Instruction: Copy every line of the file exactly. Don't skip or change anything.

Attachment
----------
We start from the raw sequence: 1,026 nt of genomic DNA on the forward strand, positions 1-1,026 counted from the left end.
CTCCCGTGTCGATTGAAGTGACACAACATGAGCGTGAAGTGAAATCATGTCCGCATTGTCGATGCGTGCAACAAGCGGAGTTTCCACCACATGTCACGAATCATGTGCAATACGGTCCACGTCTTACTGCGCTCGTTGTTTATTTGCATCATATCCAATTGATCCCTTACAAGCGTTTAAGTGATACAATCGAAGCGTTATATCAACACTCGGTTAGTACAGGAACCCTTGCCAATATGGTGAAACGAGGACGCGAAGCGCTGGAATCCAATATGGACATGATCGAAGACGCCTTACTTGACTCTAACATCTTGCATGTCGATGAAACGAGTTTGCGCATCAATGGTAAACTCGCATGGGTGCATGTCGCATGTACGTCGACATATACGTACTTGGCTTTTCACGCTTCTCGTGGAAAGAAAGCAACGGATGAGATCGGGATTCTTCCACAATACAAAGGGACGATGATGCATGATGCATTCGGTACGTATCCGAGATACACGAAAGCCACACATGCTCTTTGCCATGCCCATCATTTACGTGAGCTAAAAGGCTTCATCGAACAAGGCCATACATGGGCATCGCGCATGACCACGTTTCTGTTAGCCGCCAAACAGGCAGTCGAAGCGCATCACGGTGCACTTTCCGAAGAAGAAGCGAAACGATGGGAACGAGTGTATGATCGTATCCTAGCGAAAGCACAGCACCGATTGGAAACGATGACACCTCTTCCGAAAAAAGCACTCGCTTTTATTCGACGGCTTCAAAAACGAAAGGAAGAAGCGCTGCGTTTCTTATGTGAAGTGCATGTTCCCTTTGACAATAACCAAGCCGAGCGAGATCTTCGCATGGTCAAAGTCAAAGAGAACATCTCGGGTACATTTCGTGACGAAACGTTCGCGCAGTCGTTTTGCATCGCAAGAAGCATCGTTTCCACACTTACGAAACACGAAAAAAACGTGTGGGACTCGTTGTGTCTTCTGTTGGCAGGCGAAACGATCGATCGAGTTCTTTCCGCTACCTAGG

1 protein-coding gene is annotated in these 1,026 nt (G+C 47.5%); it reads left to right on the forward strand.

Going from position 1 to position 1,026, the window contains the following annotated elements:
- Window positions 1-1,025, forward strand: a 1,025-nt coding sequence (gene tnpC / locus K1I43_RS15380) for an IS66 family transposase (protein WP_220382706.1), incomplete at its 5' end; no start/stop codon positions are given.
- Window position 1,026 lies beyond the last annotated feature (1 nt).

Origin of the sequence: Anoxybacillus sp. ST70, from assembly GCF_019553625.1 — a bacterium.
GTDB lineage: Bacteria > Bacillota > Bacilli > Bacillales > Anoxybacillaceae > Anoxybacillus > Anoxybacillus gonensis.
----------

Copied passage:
We start from the raw sequence: 1,026 nt of genomic DNA on the forward strand, positions 1-1,026 counted from the left end.
CTCCCGTGTCGATTGAAGTGACACAACATGAGCGTGAAGTGAAATCATGTCCGCATTGTCGATGCGTGCAACAAGCGGAGTTTCCACCACATGTCACGAATCATGTGCAATACGGTCCACGTCTTACTGCGCTCGTTGTTTATTTGCATCATATCCAATTGATCCCTTACAAGCGTTTAAGTGATACAATCGAAGCGTTATATCAACACTCGGTTAGTACAGGAACCCTTGCCAATATGGTGAAACGAGGACGCGAAGCGCTGGAATCCAATATGGACATGATCGAAGACGCCTTACTTGACTCTAACATCTTGCATGTCGATGAAACGAGTTTGCGCATCAATGGTAAACTCGCATGGGTGCATGTCGCATGTACGTCGACATATACGTACTTGGCTTTTCACGCTTCTCGTGGAAAGAAAGCAACGGATGAGATCGGGATTCTTCCACAATACAAAGGGACGATGATGCATGATGCATTCGGTACGTATCCGAGATACACGAAAGCCACACATGCTCTTTGCCATGCCCATCATTTACGTGAGCTAAAAGGCTTCATCGAACAAGGCCATACATGGGCATCGCGCATGACCACGTTTCTGTTAGCCGCCAAACAGGCAGTCGAAGCGCATCACGGTGCACTTTCCGAAGAAGAAGCGAAACGATGGGAACGAGTGTATGATCGTATCCTAGCGAAAGCACAGCACCGATTGGAAACGATGACACCTCTTCCGAAAAAAGCACTCGCTTTTATTCGACGGCTTCAAAAACGAAAGGAAGAAGCGCTGCGTTTCTTATGTGAAGTGCATGTTCCCTTTGACAATAACCAAGCCGAGCGAGATCTTCGCATGGTCAAAGTCAAAGAGAACATCTCGGGTACATTTCGTGACGAAACGTTCGCGCAGTCGTTTTGCATCGCAAGAAGCATCGTTTCCACACTTACGAAACACGAAAAAAACGTGTGGGACTCGTTGTGTCTTCTGTTGGCAGGCGAAACGATCGATCGAGTTCTTTCCGCTACCTAGG

1 protein-coding gene is annotated in these 1,026 nt (G+C 47.5%); it reads left to right on the forward strand.

Going from position 1 to position 1,026, the window contains the following annotated elements:
- Window positions 1-1,025, forward strand: a 1,025-nt coding sequence (gene tnpC / locus K1I43_RS15380) for an IS66 family transposase (protein WP_220382706.1), incomplete at its 5' end; no start/stop codon positions are given.
- Window position 1,026 lies beyond the last annotated feature (1 nt).

Origin of the sequence: Anoxybacillus sp. ST70, from assembly GCF_019553625.1 — a bacterium.
GTDB lineage: Bacteria > Bacillota > Bacilli > Bacillales > Anoxybacillaceae > Anoxybacillus > Anoxybacillus gonensis.